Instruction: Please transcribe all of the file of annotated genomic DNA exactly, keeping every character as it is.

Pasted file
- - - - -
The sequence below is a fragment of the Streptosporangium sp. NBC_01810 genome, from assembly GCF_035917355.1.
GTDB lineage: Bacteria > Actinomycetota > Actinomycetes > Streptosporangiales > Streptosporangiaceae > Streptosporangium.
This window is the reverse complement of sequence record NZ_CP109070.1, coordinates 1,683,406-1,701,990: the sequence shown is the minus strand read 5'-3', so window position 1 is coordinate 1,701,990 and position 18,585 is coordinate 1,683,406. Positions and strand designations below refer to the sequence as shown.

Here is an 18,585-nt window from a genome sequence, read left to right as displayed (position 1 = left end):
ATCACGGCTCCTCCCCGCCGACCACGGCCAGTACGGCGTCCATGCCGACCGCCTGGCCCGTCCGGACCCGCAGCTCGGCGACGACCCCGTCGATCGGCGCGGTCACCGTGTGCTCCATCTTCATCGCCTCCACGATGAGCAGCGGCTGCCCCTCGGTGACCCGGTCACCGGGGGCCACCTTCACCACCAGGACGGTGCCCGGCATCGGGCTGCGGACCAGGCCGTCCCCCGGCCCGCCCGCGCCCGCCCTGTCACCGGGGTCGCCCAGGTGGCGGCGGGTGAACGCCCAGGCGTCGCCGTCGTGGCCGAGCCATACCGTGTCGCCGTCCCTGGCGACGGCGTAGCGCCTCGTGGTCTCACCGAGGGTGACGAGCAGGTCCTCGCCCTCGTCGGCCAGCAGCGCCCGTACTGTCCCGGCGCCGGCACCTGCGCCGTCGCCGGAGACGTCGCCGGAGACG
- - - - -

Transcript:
The sequence below is a fragment of the Streptosporangium sp. NBC_01810 genome, from assembly GCF_035917355.1.
GTDB lineage: Bacteria > Actinomycetota > Actinomycetes > Streptosporangiales > Streptosporangiaceae > Streptosporangium.
This window is the reverse complement of sequence record NZ_CP109070.1, coordinates 1,683,406-1,701,990: the sequence shown is the minus strand read 5'-3', so window position 1 is coordinate 1,701,990 and position 18,585 is coordinate 1,683,406. Positions and strand designations below refer to the sequence as shown.

Here is an 18,585-nt window from a genome sequence, read left to right as displayed (position 1 = left end):
ATCACGGCTCCTCCCCGCCGACCACGGCCAGTACGGCGTCCATGCCGACCGCCTGGCCCGTCCGGACCCGCAGCTCGGCGACGACCCCGTCGATCGGCGCGGTCACCGTGTGCTCCATCTTCATCGCCTCCACGATGAGCAGCGGCTGCCCCTCGGTGACCCGGTCACCGGGGGCCACCTTCACCACCAGGACGGTGCCCGGCATCGGGCTGCGGACCAGGCCGTCCCCCGGCCCGCCCGCGCCCGCCCTGTCACCGGGGTCGCCCAGGTGGCGGCGGGTGAACGCCCAGGCGTCGCCGTCGTGGCCGAGCCATACCGTGTCGCCGTCCCTGGCGACGGCGTAGCGCCTCGTGGTCTCACCGAGGGTGACGAGCAGGTCCTCGCCCTCGTCGGCCAGCAGCGCCCGTACTGTCCCGGCGCCGGCACCTGCGCCGTCGCCGGAGACGTCGCCGGAGACG